Virgin America Flight History Won’t Count Towards Alaska Airlines Lifetime Elite Status

A reader asked me how his Virgin America flight history would count towards Alaska Airlines lifetime elite status once the Virgin brand was completely folded in Alaska Airlines.

Alaska Airlines awards lifetime MVP Gold status after 1 million actual miles flown on Alaska (and not counting flights on partner airlines besides, for instance, Horizon).

However Virgin America is becoming Alaska since it was purchased by Alaska, and Virgin’s Elevate points transfer to Alaska’s Mileage Plan miles at a ratio of 1 to 1.3. However Virgin American’s points-earning had nothing to do with distance flown, so he wasn’t sure what to expect.

And somehow I hadn’t asked this question before so I reached out to Alaska to clarify. And the short answer is… Virgin America flight history from before the merger won’t count.

Previously flown travel on Virgin America prior to merger close does not count toward Million Miles status. Any travel on Virgin American since 12/14/16 (when we combined programs) where an Alaska Mileage Plan number was on the reservation does count toward Alaska Million Miler status.

I do understand the difficulty divining the number of miles from out of a Virgin America Elevate account, since points attached to each itinerary were based on dollars flown and not distance. Still I was surprised by this.

About Gary Leff

Gary Leff is one of the foremost experts in the field of miles, points, and frequent business travel - a topic he has covered since 2002. Co-founder of frequent flyer community InsideFlyer.com, emcee of the Freddie Awards, and named one of the "World's Top Travel Experts" by Conde' Nast Traveler (2010-Present) Gary has been a guest on most major news media, profiled in several top print publications, and published broadly on the topic of consumer loyalty. More About Gary »

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Comments

  1. I’m not sure how this is a “screwjob” since Virgin didn’t have lifetime/million miler status in the first place (right?). We aren’t losing anything, only gaining.

  2. Maybe it’s just me.

    I’ve flown some 120+ flights on VX. But since Virgin doesn’t keep a “total lifetime miles” number, it would be impossible (or, at least, highly difficult — not to mention expensive) for Alaska to have to calculate mileage for every single Elevate member.

    I don’t expect AS to do that.

  3. I’m with the previous two posters. VX changed reservation systems twice so going back and retroactively creating a “lifetime miles” number for folks on VX would be nearly impossible.

    I am happy that they are currently counting VX credited to AS. Let’s live with that folks (and the 10k miles they bestowed on us Elevate members back in January).

  4. Alaska just lost my loyalty. If they’re cheapest or most convenient, I will consider them but I’m not going out of my way to fly on them now. This merger was all about acquiring another hub or two and the flyers located there, but decisions like this alienate those customers.

  5. Certainly, Don, you’re entitled to your opinion — I don’t think anyone would think otherwise — but as a Virgin America Elevate Gold member: do I wish Virgin America still existed? Absolutely. Am I going to not fly Alaska as a result? Absolutely not.

    So far the benefits — increased number of partner airlines; larger number of routes; etc. — outweighs the drawbacks, which so far seem pretty restricted to the way to earn future Elite status.

    To each his own, I guess.

  6. Don, I guess I have to ask. You’re dumping Alaska for which program?

    We’ve all watched this movie too many times (Not meaning you personally, but in these blog comments). “OK, Delta, that’s it.” “United, this is too much, and I’m outta here.” “Wow, even AA, forget about them (and the seats…)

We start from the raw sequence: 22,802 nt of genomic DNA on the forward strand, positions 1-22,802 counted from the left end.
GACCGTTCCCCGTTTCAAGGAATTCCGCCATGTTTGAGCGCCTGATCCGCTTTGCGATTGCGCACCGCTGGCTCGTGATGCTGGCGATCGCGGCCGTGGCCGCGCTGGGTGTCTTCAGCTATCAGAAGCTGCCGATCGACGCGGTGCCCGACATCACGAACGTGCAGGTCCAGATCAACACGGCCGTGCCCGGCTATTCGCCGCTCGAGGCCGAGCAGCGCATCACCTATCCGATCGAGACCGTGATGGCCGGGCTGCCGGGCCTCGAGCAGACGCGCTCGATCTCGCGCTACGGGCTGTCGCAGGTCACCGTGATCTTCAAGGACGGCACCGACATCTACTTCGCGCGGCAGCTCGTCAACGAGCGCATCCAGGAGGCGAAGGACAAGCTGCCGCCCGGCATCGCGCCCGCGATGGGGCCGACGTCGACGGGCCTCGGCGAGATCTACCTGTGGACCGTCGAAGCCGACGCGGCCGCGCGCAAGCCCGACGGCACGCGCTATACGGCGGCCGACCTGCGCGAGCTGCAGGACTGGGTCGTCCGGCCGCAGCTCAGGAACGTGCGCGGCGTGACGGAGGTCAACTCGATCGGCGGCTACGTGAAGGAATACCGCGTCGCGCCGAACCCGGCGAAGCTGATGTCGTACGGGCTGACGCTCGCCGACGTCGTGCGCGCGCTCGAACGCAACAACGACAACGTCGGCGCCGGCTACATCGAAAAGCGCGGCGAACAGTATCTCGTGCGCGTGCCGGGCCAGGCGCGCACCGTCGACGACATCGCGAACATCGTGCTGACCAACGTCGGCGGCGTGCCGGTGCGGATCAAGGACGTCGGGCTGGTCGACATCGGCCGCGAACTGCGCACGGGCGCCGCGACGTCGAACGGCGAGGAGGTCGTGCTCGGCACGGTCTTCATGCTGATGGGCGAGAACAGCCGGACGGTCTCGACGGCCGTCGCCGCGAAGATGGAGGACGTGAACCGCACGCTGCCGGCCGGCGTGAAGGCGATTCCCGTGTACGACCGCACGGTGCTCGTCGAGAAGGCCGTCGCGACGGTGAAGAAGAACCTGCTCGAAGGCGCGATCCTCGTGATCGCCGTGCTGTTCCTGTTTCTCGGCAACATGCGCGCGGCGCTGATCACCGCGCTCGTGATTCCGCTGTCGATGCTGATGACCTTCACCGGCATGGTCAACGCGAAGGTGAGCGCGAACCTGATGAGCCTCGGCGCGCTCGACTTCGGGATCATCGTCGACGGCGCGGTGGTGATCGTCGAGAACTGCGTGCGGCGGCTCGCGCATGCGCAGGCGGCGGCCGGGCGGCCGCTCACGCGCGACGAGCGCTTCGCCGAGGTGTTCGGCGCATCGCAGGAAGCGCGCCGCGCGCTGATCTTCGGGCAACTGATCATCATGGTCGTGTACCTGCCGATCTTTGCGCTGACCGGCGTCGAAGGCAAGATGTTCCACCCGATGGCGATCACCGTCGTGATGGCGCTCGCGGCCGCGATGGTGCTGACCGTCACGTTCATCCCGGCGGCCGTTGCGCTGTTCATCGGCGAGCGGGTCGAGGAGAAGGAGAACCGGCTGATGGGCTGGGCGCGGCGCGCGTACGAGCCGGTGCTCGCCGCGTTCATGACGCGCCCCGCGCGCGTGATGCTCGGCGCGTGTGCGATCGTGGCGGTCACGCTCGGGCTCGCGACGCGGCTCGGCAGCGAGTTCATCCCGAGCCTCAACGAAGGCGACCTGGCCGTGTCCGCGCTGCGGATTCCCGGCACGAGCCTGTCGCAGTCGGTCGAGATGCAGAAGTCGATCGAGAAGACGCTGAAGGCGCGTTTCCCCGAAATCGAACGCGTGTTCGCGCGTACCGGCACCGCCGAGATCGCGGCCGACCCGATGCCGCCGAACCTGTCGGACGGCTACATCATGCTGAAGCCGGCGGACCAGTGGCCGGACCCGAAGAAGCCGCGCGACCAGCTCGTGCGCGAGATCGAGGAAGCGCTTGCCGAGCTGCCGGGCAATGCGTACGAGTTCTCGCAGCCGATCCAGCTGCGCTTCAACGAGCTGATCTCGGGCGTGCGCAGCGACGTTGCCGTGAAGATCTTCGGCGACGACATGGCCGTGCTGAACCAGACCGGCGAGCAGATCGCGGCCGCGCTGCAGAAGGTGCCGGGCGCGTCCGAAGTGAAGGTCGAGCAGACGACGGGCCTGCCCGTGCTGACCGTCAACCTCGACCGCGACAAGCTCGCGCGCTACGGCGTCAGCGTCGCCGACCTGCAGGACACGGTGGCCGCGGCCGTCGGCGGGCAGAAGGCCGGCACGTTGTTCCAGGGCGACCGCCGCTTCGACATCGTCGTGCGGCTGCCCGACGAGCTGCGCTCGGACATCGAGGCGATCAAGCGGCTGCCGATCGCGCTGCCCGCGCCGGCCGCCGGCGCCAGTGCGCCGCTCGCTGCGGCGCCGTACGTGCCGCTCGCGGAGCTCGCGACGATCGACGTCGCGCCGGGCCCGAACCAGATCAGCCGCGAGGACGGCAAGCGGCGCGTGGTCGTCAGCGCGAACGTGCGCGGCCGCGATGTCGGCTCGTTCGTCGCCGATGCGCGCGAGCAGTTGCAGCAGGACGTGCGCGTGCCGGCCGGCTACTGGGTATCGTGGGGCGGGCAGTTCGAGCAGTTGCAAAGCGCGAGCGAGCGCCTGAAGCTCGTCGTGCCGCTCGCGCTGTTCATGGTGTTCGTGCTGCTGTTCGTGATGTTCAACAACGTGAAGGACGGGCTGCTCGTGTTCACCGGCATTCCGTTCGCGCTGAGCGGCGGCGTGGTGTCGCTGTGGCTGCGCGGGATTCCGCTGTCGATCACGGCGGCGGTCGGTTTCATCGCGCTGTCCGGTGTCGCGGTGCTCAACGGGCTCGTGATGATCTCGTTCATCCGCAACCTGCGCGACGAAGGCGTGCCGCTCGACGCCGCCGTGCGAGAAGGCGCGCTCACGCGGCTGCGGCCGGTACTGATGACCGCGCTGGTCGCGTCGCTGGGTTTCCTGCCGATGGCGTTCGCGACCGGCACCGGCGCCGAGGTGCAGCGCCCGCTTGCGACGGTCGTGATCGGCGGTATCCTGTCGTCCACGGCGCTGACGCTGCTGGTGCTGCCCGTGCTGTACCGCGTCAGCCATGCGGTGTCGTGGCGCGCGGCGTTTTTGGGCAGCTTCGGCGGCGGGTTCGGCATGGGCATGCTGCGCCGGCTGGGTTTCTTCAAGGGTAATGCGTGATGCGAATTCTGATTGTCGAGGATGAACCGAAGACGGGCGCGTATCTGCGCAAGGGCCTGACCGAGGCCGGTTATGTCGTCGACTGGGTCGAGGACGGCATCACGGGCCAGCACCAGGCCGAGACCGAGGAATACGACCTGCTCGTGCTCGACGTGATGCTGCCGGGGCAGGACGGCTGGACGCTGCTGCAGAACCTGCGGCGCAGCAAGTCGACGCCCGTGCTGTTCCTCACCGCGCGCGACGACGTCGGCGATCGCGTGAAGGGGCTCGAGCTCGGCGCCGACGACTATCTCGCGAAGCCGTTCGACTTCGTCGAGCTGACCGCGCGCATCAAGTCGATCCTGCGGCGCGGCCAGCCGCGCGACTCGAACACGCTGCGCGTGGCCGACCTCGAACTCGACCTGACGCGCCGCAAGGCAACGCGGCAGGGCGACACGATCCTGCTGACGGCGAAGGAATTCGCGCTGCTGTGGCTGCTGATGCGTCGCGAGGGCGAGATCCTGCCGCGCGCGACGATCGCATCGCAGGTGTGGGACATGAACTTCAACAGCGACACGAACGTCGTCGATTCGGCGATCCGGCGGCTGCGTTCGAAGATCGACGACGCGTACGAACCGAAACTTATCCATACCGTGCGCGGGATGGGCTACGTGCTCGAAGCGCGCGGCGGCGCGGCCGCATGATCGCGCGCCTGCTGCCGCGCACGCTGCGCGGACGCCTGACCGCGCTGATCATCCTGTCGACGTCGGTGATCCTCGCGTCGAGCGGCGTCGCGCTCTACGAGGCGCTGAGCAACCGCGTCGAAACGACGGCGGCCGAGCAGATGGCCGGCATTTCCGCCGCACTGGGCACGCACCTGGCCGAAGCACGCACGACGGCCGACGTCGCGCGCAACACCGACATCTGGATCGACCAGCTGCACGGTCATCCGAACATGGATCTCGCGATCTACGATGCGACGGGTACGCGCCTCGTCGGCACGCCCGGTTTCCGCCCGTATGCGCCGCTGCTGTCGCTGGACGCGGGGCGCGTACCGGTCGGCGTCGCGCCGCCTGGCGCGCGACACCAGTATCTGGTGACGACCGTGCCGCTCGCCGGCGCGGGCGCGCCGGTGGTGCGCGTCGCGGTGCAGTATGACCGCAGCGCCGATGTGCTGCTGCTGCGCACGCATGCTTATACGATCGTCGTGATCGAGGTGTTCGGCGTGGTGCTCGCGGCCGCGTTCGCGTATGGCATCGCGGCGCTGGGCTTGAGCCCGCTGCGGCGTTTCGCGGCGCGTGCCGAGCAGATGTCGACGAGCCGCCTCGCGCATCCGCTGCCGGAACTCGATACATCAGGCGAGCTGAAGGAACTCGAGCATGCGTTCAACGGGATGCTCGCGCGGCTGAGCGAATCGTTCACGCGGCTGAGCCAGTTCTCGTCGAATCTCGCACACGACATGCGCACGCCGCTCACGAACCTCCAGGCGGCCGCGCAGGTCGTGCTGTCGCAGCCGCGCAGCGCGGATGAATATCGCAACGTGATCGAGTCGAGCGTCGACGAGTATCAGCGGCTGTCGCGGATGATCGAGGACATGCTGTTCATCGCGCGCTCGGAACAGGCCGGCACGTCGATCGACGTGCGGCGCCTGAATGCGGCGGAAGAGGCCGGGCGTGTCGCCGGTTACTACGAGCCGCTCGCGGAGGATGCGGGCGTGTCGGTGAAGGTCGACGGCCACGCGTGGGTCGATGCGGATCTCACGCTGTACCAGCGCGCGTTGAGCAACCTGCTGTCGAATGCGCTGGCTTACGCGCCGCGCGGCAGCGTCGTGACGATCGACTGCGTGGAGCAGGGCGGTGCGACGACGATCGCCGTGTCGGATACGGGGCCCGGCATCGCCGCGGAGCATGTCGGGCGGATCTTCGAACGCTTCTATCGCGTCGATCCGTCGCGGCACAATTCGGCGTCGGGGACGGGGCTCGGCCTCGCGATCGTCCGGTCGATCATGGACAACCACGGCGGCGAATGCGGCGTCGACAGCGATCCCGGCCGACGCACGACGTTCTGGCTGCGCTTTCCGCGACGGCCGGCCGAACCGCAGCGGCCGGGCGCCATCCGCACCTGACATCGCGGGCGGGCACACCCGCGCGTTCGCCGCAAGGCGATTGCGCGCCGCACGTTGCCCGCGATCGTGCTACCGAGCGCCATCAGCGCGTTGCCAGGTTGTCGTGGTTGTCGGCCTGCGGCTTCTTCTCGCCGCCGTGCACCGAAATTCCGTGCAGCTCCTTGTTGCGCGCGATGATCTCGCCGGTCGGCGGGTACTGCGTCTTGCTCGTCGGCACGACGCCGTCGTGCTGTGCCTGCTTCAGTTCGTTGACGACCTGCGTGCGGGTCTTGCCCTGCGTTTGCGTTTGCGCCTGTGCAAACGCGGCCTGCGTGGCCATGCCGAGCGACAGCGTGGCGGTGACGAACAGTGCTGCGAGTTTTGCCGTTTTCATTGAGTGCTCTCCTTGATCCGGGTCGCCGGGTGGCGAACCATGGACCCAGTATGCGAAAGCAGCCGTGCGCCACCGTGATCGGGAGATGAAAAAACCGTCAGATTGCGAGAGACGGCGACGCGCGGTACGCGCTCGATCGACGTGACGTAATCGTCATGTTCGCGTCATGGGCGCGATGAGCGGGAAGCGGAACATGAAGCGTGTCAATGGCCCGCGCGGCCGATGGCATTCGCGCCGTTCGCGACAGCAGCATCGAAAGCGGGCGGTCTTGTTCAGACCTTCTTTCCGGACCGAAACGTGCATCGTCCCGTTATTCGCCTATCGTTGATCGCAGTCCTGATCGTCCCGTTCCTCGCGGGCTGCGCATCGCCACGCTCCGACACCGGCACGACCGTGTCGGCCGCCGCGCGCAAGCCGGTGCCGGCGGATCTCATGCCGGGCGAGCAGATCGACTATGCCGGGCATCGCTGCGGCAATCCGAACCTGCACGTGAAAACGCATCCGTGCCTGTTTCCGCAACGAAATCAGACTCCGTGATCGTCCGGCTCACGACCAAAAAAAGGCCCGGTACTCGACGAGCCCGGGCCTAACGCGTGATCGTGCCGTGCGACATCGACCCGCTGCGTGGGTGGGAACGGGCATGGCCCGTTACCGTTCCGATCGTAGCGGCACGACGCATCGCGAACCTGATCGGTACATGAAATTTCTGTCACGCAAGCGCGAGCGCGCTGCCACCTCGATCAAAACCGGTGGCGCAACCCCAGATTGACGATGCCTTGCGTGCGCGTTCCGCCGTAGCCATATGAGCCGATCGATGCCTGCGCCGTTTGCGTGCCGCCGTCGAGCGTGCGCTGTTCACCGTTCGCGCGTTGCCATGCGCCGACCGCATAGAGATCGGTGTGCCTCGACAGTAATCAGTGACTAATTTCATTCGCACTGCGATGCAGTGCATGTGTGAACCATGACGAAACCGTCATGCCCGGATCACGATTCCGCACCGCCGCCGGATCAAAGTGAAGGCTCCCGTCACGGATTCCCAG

Unless you’re saying you’re going totally free agent….

  7. This surprises me a bit, at least with regard to this year’s flying. My understanding is AS plans to count this year’s VX travel toward’s status, so they presumably are already working on the IT to pull that out for those of us who credited our VX flying to VX this year. Don’t know why they couldn’t just add it to the MM counter while we’re at it (or apply it for previous years, although perhaps they don’t have the data).

  8. It woudl seem to me that Alaska giving credit to Virgin flyers towards a 1 million mile status would be a great marketing idea. For example, giving someone 50,000 miles for each year as Gold, 25,000 miles each year they were Silver and 10,000 miles for everyone else costs Alaska zero and all it does is up the counter towards 1 million. So If I got 10 years of Gold added to my account I would be 500,000 closer to 1 million. But to get to 1 million I would have to fly about 50,000 miles per year on Alaska for 10 years. That seems to me to be a lot of revenue for Alaska to expect and be happy about. And it costs them nothing to put the miles into the 1 million mile bucket.

    Good PR for a very minimal “potential” cost of status years from now.

  9. Ahh. Lifetime status. It’s funny. When AA bought TW, my AA lifetime reflected my totals on both carriers. When HP bought US, my US lifetime reflected the combination of both airlines’ miles. Then when US bought AA, my total now cleared the million mile threshold because of miles on four different carriers.

    And, of course, I got million miler status just in time for it to be useless.

  10. I hope they have a better reason for not doing this other than ‘we don’t have to.’ This type of thing is more likely to happen when it’s a pure takeover as this is and AS has pretty much stated it was a takeover.

    Very little good is coming out of this merger from what I can see as an AS MVP75K (at least for now) and this is just another example..

    This is just another example of all the suckiness this merger brings like loosing most of the meaningful partners.

  11. @Tom — This makes no sense to me. As an Alaska flier who has earned MVP Gold 75k (75,000 miles, or 90 segments in a calendar year), what are you LOSING in the merger? I’d be grateful if you could explain it to me.

    As someone who has earned either Elevate Gold or Elevate Silver most years, I can certainly tell you what I’m losing: status. Silver with VX requires a certain number of Status Points, OR 15 flight segments; Gold is either more points or 30 flight segments. But AS requires 2x the number of flights — 30 for MVP; 60 for MVP Gold. (And 90 flight segments for MVP Gold 75k, a a third level of status not offered by VX.).

    There is NO WAY I will ever be Gold again — not when it requires SIXTY flights/year. Since I rarely fly on business, this is waaaaayyyyyy out of reach for me.

  12. Well that is pretty shit (pardon my french).

    Maybe ask elites audit their own miles if the airline can’t or won’t do the work?